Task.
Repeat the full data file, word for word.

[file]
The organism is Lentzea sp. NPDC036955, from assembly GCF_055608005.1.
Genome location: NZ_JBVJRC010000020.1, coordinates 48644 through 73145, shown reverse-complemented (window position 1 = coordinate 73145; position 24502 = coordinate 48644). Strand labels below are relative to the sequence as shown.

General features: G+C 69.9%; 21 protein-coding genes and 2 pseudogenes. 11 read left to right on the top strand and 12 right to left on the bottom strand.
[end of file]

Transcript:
The organism is Lentzea sp. NPDC036955, from assembly GCF_055608005.1.
Genome location: NZ_JBVJRC010000020.1, coordinates 48644 through 73145, shown reverse-complemented (window position 1 = coordinate 73145; position 24502 = coordinate 48644). Strand labels below are relative to the sequence as shown.

General features: G+C 69.9%; 21 protein-coding genes and 2 pseudogenes. 11 read left to right on the top strand and 12 right to left on the bottom strand.